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‘Power’ Subject of GU’s First Independent TEDx Event

A photo of the promotional poster for TEDx Georgetown: bold black letters spelling POWER over the names of the speakers.   

September 25, 2012 – Renowned journalists, activists and performing artists as well as Georgetown faculty and students will convene on campus this week for the university’s first independently organized TEDx event.

The subject of the talk is “power.”

“We first had this idea of Power 2020, but we thought the topics could be broader when you think about power,” says James Sharp (MSB’15), who helped organize the event with support from the Lecture Fund. “Power suits both the dynamic and the focus of study at Georgetown and throughout D.C., and gives us scope to delve into the more unusual aspects of student life.”

Diverse Speakers

The talks, which will take place 2-8 p.m. on Sept. 28 in the university’s Lohrfink Auditorium, is in keeping with Georgetown’s commitment to promoting innovation and the free exchange of ideas.

TED, which stands for technology, entertainment and design, is a nonprofit organization that invites speakers to give 18-minute lectures and then posts video recordings online.

Speakers at the Georgetown event will include Chinese dissident Wei Jingsheng, award-winning journalist and author Maureen Orth, Time magazine editor Bobby Ghosh, American Ballet Theatre soloist Misty Copeland and many others.

Several members of the Georgetown community will also share their expertise during the power TED talks, including Cynthia Schneider, distinguished professor in the practice of diplomacy and soft matter physicist and professor Daniel Blair.

Power of the Mundane

“Engaging with a broader audience about science has to be the most important part about my TED talk,” says Blair. “I really enjoy having the chance to explain why many things that may appear simple at first glance have hidden complexities that make them not only interesting to investigate … but simultaneously beautiful. The power of the seemingly mundane materials we interact with every day is tremendous.”

Three Georgetown students plan to be part of the event – Kendall Ciesemier (C’15), Chase Meacham (C’14) and Caspian Tavallali (SFS’14).

Power in Powerlessness

Tavallali is founder and CEO of Trebizond Investments (a student investment fund based in Washington, D.C.) and is also secretary of the board for Georgetown Collegiate Investors.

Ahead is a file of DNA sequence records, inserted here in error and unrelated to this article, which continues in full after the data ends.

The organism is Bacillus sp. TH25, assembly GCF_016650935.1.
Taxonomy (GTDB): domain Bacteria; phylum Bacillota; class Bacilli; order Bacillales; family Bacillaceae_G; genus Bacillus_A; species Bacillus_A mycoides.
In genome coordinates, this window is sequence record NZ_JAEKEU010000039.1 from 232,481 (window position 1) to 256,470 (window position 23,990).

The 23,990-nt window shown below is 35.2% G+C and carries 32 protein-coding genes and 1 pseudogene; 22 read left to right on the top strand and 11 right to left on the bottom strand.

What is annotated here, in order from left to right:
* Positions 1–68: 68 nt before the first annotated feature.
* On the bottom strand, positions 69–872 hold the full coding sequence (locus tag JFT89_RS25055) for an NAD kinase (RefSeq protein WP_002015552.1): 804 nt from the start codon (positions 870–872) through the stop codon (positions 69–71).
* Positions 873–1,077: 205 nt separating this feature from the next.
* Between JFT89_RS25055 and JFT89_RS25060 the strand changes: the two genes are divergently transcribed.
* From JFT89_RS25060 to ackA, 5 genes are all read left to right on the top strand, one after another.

Meacham has helped engage the deaf and disabled communities and promoted discussion about student understanding of diversity through various performing arts. His talk will deal with the power of communication and dialogue in creating theater and performance pieces.

“I've been formulating various ideas about performativity over the last few years, both in the classroom and the rehearsal space, and was thrilled at the potential to continue the conversation with a larger audience,” says the junior, who is studying theater and government at Georgetown.

Ciesemier started an organization to help kids with AIDS in Africa – Kids Caring 4 Kids – when she was 11 years old. She will speak about “Finding Power in Powerlessness” and hopes her Georgetown presentation will be the first of many TEDx talks to come.

First TED Talk

The development of TEDx Georgetown follows an initial TED Talk on campus in March 2011 that focused on “Netcetera,” or a look at how the Internet changes modern life.

Michael Nelson, who was a visiting professor in the Georgetown’s Department of Communication, Culture, and Technology at the time, devoted his talk to “The Internet and Diplomacy.”

With the help of advisors Nelson and Michael Wang, students were able to apply for a TED license to bring more discussions of ideas to campus.

Sharing Ideas

“I think it means a lot for the Georgetown community,” says Blair. “In particular, being able to support an event like this demonstrates how dedicated the university is to fostering new ways of sharing ideas and promoting creativity.”

Though the event is sold out, there may be opportunities for other members of the university community to attend throughout the day as ticketholders leave, according to organizers.

For information, visit TEDx Georgetown.